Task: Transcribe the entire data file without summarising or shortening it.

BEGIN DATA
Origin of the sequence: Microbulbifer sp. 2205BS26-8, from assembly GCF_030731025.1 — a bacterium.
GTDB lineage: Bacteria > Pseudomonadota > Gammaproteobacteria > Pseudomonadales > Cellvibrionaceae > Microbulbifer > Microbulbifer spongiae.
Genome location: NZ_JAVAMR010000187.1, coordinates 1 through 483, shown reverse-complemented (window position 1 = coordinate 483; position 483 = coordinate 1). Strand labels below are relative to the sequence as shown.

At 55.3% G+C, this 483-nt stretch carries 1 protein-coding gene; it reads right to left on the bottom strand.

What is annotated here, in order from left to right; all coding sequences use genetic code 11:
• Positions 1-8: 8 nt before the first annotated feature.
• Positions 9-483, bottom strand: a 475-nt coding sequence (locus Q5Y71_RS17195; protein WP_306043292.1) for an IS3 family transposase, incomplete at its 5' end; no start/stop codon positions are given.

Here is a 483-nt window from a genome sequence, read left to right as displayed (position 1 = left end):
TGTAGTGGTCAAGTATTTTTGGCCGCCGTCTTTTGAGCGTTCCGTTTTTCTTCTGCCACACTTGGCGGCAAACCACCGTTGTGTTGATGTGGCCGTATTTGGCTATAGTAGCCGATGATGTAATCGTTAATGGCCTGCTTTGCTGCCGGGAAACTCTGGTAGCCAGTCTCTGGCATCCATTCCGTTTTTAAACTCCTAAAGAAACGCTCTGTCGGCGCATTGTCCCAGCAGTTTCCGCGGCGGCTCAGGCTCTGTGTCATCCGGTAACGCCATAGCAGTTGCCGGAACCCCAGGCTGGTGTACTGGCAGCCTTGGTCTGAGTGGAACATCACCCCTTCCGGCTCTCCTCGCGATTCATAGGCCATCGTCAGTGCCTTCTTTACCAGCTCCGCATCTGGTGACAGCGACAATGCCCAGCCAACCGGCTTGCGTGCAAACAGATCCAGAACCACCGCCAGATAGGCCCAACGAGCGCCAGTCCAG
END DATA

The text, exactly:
Origin of the sequence: Microbulbifer sp. 2205BS26-8, from assembly GCF_030731025.1 — a bacterium.
GTDB lineage: Bacteria > Pseudomonadota > Gammaproteobacteria > Pseudomonadales > Cellvibrionaceae > Microbulbifer > Microbulbifer spongiae.
Genome location: NZ_JAVAMR010000187.1, coordinates 1 through 483, shown reverse-complemented (window position 1 = coordinate 483; position 483 = coordinate 1). Strand labels below are relative to the sequence as shown.

At 55.3% G+C, this 483-nt stretch carries 1 protein-coding gene; it reads right to left on the bottom strand.

What is annotated here, in order from left to right; all coding sequences use genetic code 11:
• Positions 1-8: 8 nt before the first annotated feature.
• Positions 9-483, bottom strand: a 475-nt coding sequence (locus Q5Y71_RS17195; protein WP_306043292.1) for an IS3 family transposase, incomplete at its 5' end; no start/stop codon positions are given.

Here is a 483-nt window from a genome sequence, read left to right as displayed (position 1 = left end):
TGTAGTGGTCAAGTATTTTTGGCCGCCGTCTTTTGAGCGTTCCGTTTTTCTTCTGCCACACTTGGCGGCAAACCACCGTTGTGTTGATGTGGCCGTATTTGGCTATAGTAGCCGATGATGTAATCGTTAATGGCCTGCTTTGCTGCCGGGAAACTCTGGTAGCCAGTCTCTGGCATCCATTCCGTTTTTAAACTCCTAAAGAAACGCTCTGTCGGCGCATTGTCCCAGCAGTTTCCGCGGCGGCTCAGGCTCTGTGTCATCCGGTAACGCCATAGCAGTTGCCGGAACCCCAGGCTGGTGTACTGGCAGCCTTGGTCTGAGTGGAACATCACCCCTTCCGGCTCTCCTCGCGATTCATAGGCCATCGTCAGTGCCTTCTTTACCAGCTCCGCATCTGGTGACAGCGACAATGCCCAGCCAACCGGCTTGCGTGCAAACAGATCCAGAACCACCGCCAGATAGGCCCAACGAGCGCCAGTCCAG